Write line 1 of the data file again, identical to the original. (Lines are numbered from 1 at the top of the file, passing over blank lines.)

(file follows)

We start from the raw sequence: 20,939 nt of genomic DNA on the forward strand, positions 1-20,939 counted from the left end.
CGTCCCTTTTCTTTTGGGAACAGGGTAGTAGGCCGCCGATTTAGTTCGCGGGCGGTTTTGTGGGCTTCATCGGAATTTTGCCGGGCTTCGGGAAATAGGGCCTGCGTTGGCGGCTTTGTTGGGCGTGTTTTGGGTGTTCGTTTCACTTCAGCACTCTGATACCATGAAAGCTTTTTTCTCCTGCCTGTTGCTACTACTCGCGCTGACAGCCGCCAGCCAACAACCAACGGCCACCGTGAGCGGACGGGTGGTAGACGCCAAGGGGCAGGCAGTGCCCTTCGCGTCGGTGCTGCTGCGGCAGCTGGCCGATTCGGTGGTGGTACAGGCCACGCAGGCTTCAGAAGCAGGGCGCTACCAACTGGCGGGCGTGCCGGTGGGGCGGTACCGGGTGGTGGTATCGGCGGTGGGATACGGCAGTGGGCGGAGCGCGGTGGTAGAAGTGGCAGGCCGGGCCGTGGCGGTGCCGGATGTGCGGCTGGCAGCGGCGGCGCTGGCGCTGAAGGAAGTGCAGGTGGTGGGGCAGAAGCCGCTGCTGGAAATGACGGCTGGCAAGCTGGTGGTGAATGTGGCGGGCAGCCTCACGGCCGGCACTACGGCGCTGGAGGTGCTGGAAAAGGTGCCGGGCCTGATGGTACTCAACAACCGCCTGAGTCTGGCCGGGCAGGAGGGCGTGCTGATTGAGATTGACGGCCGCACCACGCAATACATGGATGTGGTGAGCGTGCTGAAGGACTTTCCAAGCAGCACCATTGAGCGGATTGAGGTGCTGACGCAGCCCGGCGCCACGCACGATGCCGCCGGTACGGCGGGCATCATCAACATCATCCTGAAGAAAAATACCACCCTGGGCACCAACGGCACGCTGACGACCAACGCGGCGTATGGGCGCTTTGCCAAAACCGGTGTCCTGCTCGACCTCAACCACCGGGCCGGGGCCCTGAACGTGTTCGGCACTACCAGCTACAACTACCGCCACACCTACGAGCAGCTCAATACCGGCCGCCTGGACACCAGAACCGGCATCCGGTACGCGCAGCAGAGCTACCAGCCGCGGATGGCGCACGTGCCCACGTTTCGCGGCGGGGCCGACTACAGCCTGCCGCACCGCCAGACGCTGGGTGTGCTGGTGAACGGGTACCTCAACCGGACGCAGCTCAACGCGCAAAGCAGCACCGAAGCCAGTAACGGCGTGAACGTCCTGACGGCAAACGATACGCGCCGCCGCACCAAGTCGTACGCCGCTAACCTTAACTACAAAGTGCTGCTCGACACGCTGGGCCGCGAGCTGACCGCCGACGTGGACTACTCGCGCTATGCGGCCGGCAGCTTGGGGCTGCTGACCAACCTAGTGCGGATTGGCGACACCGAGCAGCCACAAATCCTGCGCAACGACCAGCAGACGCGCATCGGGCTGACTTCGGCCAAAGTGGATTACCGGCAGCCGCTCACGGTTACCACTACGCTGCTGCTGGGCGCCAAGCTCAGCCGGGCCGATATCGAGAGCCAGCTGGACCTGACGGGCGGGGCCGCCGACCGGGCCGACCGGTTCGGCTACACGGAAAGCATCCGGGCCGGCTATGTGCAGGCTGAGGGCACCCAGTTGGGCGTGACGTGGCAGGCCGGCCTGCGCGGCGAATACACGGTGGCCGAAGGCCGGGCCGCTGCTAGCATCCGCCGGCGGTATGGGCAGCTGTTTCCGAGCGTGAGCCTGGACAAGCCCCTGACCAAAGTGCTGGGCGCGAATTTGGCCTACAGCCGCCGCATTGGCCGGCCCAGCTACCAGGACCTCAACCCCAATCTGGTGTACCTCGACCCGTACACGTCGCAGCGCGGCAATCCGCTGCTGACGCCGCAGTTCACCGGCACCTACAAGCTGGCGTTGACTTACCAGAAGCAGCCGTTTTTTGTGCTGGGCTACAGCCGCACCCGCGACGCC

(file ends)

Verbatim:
We start from the raw sequence: 20,939 nt of genomic DNA on the forward strand, positions 1-20,939 counted from the left end.